In 1954 the ancient tradition of the procession of the dead Christ was restablished in L'Aquila; a great feature of this procession are the statues in modern art, many of which created by Remo Brindisi, a well-known Italian artist. To increase the suggestion and solemnity, the Miserere is sung by a choral group accompanied by an orchestra of violins.

Holy Friday - Penne (PE)

Established in 1570, the Procession of the Dead Christ is important for the presence of a 1860 precious, embroidered blanket, on which the Dead Christ lies, and by the drum, giving the rhythm to the procession, which is called "Lu tamorre scurdate" (=the drum without a chord), because it is deprived of the vibrating chord.

Easter: Pianella (PE)

The "Bongiorno" (Good-Day Greeting) is an ancient tradition that draws origin from the "gift", that the Longobard Lords pretended from their vassals. Throughout Easter Day and the night before Easter Monday, singers and performers in medieval customs, accompanied by trumpets, drums and cymbals, go along the streets of the town, offering their regards the "good morning" under the windows of the citizens starting from the most important, as the mayor and other authorities. The songs are, generally, impromptu and adapted to the circumstances and to the addressees.

Easter Day: Sulmona

The most famous Easter event in Abruzzo, the Madonna che scappa, is based on century-old traditions and consists in the reconstruction of the apparition of the Resurrected Christ to the Virgin Mary. The Virgin Mary, wearing mourning robes from Holy Friday, goes out from the church of San Filippo and, escorted by the statues of Saint John and Saint Peter who came to announce that Christ is risen from the Dead, proceeds towards the statue of Christ, at first slowly because she still does not believe in the news. The statue of the Resurrected Christ remains in wait under one of the arcs of the medieval aqueduct. The Madonna che Scappa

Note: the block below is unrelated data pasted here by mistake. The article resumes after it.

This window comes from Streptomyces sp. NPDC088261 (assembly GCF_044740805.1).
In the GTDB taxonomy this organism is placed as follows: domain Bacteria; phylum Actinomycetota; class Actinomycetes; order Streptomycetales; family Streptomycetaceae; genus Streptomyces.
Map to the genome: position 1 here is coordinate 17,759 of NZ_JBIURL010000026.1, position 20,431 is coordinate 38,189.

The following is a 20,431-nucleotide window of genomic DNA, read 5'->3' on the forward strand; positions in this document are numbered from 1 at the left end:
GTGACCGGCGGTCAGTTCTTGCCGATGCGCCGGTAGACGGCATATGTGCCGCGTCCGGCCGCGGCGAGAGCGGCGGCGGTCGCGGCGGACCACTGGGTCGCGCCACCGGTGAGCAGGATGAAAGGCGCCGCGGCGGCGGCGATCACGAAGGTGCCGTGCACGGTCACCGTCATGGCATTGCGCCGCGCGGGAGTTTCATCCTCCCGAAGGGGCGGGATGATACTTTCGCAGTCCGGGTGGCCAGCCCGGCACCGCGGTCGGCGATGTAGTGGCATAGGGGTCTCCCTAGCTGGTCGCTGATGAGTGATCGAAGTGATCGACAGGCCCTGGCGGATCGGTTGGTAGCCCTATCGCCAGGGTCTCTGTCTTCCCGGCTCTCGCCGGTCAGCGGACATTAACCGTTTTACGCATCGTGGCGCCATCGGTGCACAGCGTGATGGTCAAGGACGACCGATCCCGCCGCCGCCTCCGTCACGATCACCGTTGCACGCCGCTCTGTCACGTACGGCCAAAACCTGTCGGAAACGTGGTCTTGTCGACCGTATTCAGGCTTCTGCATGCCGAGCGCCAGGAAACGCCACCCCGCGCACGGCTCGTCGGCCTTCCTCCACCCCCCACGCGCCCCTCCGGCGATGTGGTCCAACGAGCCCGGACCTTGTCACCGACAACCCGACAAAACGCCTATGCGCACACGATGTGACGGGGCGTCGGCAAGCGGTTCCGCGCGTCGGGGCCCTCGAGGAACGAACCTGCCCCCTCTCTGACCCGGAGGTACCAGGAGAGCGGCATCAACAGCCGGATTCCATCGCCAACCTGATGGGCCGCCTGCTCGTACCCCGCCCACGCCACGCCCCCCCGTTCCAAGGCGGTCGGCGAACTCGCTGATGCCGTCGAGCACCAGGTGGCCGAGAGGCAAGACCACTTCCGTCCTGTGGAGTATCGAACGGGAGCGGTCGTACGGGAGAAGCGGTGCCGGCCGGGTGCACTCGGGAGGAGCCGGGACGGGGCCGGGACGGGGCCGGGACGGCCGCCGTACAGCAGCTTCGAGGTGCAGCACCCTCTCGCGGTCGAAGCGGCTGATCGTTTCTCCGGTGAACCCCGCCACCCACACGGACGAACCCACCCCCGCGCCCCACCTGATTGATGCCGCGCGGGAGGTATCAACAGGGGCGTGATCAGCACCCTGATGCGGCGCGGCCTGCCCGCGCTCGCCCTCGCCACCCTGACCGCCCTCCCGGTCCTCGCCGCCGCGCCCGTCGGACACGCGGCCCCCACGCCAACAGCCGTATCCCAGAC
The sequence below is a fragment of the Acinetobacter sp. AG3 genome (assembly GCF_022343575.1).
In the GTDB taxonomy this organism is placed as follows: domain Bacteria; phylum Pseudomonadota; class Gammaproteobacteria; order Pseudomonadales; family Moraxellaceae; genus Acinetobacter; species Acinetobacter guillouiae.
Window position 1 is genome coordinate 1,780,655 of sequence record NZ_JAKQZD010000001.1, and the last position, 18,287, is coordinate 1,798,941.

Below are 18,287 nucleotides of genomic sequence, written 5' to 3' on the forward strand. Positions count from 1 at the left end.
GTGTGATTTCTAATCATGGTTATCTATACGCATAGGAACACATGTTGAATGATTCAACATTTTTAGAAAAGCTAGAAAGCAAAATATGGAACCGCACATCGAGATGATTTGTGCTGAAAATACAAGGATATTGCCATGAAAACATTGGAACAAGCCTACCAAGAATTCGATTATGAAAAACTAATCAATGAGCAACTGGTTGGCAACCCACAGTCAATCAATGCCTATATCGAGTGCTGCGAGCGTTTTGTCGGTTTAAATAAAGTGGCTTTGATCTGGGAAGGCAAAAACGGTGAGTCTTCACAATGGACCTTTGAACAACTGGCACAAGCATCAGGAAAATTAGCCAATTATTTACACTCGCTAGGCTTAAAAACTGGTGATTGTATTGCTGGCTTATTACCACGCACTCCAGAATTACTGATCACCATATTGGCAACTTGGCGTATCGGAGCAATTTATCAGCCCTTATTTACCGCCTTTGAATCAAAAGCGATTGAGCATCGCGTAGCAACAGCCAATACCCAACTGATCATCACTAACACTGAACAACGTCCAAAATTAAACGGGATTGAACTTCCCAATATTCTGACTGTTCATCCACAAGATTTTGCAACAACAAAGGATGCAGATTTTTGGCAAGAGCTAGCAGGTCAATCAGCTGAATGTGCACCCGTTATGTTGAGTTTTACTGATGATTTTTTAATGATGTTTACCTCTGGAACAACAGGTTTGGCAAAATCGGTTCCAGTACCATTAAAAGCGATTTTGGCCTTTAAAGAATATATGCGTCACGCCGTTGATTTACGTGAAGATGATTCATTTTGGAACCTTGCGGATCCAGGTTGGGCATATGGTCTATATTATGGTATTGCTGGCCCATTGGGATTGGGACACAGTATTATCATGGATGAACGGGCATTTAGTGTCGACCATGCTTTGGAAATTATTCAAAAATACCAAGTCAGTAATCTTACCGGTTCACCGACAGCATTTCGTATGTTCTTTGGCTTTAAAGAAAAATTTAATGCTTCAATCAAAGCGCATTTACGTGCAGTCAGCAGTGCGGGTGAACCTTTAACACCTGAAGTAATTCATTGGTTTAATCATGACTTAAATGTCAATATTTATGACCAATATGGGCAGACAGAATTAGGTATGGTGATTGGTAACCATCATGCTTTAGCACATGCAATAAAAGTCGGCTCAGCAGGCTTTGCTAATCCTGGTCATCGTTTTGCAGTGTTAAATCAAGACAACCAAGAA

It is the most expected moment by the crowd. The carriers lift the statue of the Virgin and start a frantic run till the statue of Mary reaches that of her Son; when the run begins, the black mourning robe that covers the statue falls down and 12 white pigeons fly free in the sky as a sign of peace. The kind of run, the falling down of the veil, the flight of the pigeons are closely watched to draw auspice for the social life of the city and the surrounding villages.

Easter - Villa Badessa (PE)

In the early 18th century a little Italian-Albanian colony settled in Villa Badessa, a hamlet of the commune of Rosciano. Still today the Albanians of this small village preserve their idiom and continue to follow the liturgy of Greek-Byzantine rite. The ceremonies begin with the "enkomia", the weeping of the women during the night time vigil on the icon of the deposition of Christ.

During the night hours before Easter Sunday, the papas, bringing the icon of the Resurrection, goes out of the church leading the procession; the believers follow him shedding light with candles in the last night hours. At dawn the papas sings the first line of Saint John's Gospel and, tuning up joyous songs, leads the procession back into the small church.